Aquatic scenario – in some places there has been such a rapid buildup that water has become anoxic and fish have died. Displacement of native species, changes in water chemistry (DO, etc), and blockage of passageways in waterbodies for things like turtles are all adverse impacts.
In terrestrial areas – purple loostrife isn’t a big displacer of native vegetation in most areas although it does displace wildlife. Phragmites is another story – it mats and creates conditions that favor itself and not the natives. There is a native strain of Phragmites. Both Phragmites and purple loostrife change water hydrology. They lower the water table.
For the last 3 years every plant on the “banned
Discussion proceeded regarding getting a pamphlet together to hand out to people.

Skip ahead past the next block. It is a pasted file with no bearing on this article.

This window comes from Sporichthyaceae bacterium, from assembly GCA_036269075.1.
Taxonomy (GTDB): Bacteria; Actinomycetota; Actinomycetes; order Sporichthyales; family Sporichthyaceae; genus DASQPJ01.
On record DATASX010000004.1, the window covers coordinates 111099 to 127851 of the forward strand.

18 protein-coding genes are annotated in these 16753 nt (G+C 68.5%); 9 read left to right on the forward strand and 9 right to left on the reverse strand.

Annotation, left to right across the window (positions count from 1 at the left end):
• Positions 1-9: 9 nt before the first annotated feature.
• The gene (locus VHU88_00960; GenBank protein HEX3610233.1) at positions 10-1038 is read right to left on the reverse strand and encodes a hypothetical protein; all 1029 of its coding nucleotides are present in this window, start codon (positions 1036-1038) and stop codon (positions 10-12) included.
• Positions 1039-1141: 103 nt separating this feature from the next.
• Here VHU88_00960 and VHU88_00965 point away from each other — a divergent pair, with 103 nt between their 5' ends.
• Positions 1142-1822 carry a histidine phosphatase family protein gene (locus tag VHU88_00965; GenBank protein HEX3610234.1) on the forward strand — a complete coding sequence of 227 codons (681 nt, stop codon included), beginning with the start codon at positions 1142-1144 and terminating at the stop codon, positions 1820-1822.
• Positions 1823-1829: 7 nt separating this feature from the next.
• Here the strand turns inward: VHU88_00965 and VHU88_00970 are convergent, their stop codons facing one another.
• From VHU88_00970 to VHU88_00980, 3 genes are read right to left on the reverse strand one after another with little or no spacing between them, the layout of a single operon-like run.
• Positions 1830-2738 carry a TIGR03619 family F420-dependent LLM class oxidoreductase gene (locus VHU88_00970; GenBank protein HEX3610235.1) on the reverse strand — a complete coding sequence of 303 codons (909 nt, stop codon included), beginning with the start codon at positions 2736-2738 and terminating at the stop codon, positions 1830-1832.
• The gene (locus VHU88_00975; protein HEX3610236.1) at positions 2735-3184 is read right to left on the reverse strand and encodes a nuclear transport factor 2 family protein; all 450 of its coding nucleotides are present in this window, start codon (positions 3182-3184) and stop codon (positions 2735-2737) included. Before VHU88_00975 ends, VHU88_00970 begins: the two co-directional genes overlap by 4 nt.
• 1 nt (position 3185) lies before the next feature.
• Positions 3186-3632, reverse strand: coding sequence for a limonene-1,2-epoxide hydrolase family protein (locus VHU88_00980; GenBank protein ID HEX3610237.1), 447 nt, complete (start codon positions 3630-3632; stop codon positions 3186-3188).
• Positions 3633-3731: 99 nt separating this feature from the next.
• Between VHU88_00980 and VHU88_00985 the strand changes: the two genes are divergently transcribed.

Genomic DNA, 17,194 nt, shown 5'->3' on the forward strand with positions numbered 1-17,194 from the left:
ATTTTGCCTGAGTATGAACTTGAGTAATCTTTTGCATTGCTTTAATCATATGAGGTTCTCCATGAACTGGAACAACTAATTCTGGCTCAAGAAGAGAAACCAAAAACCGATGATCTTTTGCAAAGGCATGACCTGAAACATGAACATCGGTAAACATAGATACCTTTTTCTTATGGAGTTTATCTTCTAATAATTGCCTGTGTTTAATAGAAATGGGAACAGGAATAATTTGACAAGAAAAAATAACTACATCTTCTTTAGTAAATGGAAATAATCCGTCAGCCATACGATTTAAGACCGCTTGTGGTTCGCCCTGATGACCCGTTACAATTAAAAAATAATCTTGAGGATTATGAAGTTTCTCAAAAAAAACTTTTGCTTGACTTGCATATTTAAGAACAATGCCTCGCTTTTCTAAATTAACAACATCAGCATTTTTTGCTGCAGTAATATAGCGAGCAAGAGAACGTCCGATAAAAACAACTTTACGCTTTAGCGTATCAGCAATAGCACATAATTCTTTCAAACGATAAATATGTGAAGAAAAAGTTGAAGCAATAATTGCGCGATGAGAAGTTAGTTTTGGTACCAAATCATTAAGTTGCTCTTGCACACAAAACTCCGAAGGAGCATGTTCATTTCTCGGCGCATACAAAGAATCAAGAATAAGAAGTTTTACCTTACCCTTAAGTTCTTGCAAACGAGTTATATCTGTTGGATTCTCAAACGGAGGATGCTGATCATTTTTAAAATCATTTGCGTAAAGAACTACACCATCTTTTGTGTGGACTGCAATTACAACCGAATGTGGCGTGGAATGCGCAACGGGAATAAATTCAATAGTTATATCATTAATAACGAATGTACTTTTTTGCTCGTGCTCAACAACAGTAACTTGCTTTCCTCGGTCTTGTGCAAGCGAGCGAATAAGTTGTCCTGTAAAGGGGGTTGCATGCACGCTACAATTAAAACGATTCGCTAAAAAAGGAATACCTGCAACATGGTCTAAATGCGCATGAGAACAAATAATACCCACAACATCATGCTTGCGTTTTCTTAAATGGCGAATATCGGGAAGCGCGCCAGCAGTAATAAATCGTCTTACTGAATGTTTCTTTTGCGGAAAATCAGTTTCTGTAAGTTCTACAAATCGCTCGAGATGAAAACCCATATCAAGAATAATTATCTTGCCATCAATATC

Just about every priority Brian Reid had identified is at risk to invasives. Look for representativeness of these community types and the best examples of these representatives and funnel that down to areas that are currently representative but won’t be in the foreseeable future if action isn’t taken.
Kitty asked about land mgmt on state land. Whatever the problem may be – lack of fire, invasives such as Phragmites, etc. they will help out if they have the funding to do so.
We have starved basins here w/more demand than
they can handle w/regards to water withdrawal.
Wells are causing a problem. The
greatest threat to river ways and wetlands in
There is an ORV issue at the intersection of the
Kitty brought up how we need to start thinking
about how the desalinization plant will affect the
Kitty Doherty –
Kitty handed out a written update on the Town
River Tributary project. They’ve already
had 2 meetings. She expressed concern